I'm going to pretend that you didn't mean that you want to offend someone, only that you want to convey the following piece of information: “I'm using Haskell and this implies I'm better than you” (if you just want to convey “I'm better than you”, then your question is irrelevant to Haskell and why the hell are you asking it on r/haskell?). since this statement is obviously false, I guess you'd have to resort to various psychological tricks to convince them
first of all, you could create an impression that Haskell is super hard to use, then learn it in 6 months or so, then tell everyone you learned it in a week
shorten code with pointfree.io, put shortened code into your sources, don't tell people you haven't written it by yourself, pretend to understand exactly what's going on in
ap (ap . (liftM2 ap .) . liftM2 (.) (.) . (.) . (.)) ((. flip) . (.) . (.)), keep saying “but it's obvious”
avoid other people who know Haskell, but when you absolutely can't, stick to what you already know but claim that it was easy to understand (“wait, but what's so hard about currying/monads/lenses? Sorry, I just genuinely don't understand what could be hard about it... Can you explain?”)
say that writing anything in Haskell is 10 times easier and faster, that you get code that is as fast as C, that yesterday you added
par in one place and immediately got perfect 4× speedup on your quad-core CPU, and that the compiler prevents all possible bugs in existence, so that everybody else would feel stupid and inferior for somehow failing to use this objectively superior language
mention a couple of times how Haskell is an awesome first language and that the only reason people have troubles with it is that their brains have been messed up by the imperative paradigm (but it's not their fault, of course)
- Top 3 (different) haskell books/resources?
bitemyapp's guide is probably the ultimate meta-resource, and he's also writing a book which is going to be the Best Pedagogically Sound Book Ever but I haven't read it yet so I won't be recommending it (bitemyapp also likes to complain about LYAH and RWH but RWH seemed pretty fine to me, so I don't know)
Haskell Fast & Hard doesn't look bad
this is probably cheating but I don't care: if you're shameless enough, you can just go to the #haskell irc channel and say “now someone teach me haskell please” and they would do just that (unless someone suspects that you want to get your homework done – but if you sound like you genuinely care about Haskell itself, they would explain anything to you)
- What are the most interesting Haskell projects being worked on right now?
there's Backpack which is going to improve Haskell's module system greatly
there are projects like Liquid Haskell which are about marrying Haskell with SMT solvers which would finally let you use the compiler to prove things about your programs – like you ought to, it's 2015 after all – without learning all that agda-schmagda nonsense or sinking into the depths of olegery (named after Oleg Kiselyov) or what Conor McBride lovingly called Hasochism (but since some people are also trying to add dependent types to Haskell without resorting to SMT solvers, I've no idea what would win. or maybe they'll just combine both things. or maybe they even solve different problems. whatever)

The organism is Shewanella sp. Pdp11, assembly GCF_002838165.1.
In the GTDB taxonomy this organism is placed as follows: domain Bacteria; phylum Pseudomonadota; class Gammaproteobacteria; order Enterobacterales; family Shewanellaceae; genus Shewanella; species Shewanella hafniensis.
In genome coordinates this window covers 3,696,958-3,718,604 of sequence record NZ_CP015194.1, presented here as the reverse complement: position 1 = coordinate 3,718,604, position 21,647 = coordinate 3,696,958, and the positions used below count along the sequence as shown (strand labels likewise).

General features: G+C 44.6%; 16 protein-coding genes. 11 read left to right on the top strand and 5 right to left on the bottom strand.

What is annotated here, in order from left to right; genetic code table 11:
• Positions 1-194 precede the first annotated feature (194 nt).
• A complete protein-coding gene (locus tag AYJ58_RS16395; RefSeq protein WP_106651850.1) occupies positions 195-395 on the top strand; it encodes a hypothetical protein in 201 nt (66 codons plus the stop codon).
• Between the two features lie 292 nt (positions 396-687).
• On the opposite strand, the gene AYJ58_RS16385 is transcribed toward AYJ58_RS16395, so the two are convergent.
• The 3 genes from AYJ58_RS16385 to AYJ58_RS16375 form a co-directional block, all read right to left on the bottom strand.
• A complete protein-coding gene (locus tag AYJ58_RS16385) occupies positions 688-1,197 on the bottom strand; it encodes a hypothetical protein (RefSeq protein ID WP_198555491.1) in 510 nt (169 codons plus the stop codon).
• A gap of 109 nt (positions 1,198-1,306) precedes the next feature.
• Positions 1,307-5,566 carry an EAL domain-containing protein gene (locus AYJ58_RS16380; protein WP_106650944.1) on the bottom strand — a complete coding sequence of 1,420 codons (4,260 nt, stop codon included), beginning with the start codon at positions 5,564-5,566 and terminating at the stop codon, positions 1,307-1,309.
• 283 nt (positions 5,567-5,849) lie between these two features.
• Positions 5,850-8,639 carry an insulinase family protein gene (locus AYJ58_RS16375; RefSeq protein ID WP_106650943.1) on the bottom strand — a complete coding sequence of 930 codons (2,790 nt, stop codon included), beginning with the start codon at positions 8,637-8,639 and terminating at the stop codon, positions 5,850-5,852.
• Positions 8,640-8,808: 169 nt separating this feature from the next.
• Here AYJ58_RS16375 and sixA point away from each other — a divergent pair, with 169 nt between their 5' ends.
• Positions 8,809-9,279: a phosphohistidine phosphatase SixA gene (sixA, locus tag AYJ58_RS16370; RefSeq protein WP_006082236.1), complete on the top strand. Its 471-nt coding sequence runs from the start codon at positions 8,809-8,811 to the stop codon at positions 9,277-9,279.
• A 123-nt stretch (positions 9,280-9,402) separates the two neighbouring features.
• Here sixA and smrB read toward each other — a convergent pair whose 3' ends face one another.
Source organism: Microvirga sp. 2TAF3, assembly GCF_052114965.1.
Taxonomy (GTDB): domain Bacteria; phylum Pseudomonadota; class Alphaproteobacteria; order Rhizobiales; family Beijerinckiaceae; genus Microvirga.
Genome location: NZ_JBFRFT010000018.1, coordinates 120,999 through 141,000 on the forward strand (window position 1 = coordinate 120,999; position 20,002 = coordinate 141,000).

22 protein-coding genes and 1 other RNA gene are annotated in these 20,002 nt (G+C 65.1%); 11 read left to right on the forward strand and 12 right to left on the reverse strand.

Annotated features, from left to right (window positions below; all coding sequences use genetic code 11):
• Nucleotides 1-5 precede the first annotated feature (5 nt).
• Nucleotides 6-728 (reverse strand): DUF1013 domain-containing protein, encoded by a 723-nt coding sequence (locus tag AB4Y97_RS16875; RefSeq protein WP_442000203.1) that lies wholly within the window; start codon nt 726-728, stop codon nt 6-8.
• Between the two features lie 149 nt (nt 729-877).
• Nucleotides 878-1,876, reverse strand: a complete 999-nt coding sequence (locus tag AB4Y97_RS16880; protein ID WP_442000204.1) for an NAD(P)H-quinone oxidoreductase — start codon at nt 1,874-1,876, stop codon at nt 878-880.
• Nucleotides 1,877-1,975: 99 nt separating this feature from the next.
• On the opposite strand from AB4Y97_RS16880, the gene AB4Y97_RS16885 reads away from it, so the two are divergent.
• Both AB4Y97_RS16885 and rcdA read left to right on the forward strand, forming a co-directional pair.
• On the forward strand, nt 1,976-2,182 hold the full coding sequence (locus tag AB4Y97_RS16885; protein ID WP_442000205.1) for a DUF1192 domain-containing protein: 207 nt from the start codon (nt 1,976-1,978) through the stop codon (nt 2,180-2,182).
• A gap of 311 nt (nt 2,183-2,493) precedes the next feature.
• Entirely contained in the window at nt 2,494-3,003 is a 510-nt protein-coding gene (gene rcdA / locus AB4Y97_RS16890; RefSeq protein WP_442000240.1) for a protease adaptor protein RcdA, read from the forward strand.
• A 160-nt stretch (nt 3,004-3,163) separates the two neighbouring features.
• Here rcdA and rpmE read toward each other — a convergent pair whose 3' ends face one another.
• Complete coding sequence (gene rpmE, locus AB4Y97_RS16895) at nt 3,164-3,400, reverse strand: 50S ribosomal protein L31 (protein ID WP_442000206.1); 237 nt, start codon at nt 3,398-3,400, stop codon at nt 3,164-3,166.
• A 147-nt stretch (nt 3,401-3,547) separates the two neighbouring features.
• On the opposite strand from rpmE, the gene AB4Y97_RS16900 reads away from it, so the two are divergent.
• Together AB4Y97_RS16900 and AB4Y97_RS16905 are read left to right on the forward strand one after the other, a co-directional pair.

I think we're also going to see resurrected HaRe (the refactoring thingy for Haskell) at some point in the future and it might or might not be exciting I haven't really seen what it can do
if you're talking about projects written in Haskell but not about Haskell... uh, no idea. I skimmed thru HCAR (from May 2015) and nothing there seemed exciting to me, and there weren't any announces on r/haskell either
I guess I'd know if I spent more time on #haskell or attending hackathons and other social gatherings – which I don't
- Who's ass is it most prudent to kiss in the haskell community?
that's a sorta vague question and I wish I knew how to interpret “prudent” here... okay, let's see
there's Gabriel Gonzalez (aka Tekmo), who is known for proving his code in his head / using a piece of paper (which sounds cool and “nice, this guy is actually proving his code before releasing it”) as well as writing pipes and being the underdog of the pipes–conduit competition. conduit is a similar library written by Michael Snoyman, who is
- not as young
- not as humble
- isn't widely known to prove code in his head
- is automatically vaguely evil because he works for dirty capitalists, i.e. FPComplete (while Tekmo is a Twitter engineer but doesn't advertise it much so it doesn't count)
- is additionally evil for caring about “production” too much which results in messy enterprisey web frameworks like Yesod (while everything Tekmo writes is pure, proven, self-contained, non-messy, precise, and mathematical – which we all love, or at least I do)
we've also got Edward Kmett who maintains more libraries than everyone else and also covers too darn much with those libraries:
- an alternative to Parsec
- an in-memory database
- the most complete OpenGL binding (also, the biggest package on Hackage)
- something which is probably better than all other SMT solver bindings
- a generalisation of radix sort which is going to result in an O(n) sort for most things people usually sort
- an automatic differentiation library (it's some math thing I don't know anything about, but people like it)
- an alternative to pipes/conduit which nobody knows how to use but everyone secretly hopes is going to blow pipes/conduit out of water
- a linear algebra package
he's like Leonardo da Vinci a bit but without that huge beard
(also there's a whole irc channel – #haskell-lens – devoted to things Edward does or plays with)
finally, everyone used to mention Simon Peyton Jones and Oleg Kiselyov a lot, but now they don't do it as much for some reason
just in case: this is not a list of best haskellers or whatever. this isn't even a fucking list at all, it's got just 2 people, c'mon (also, if you want a longer list, look at Haskell Cast)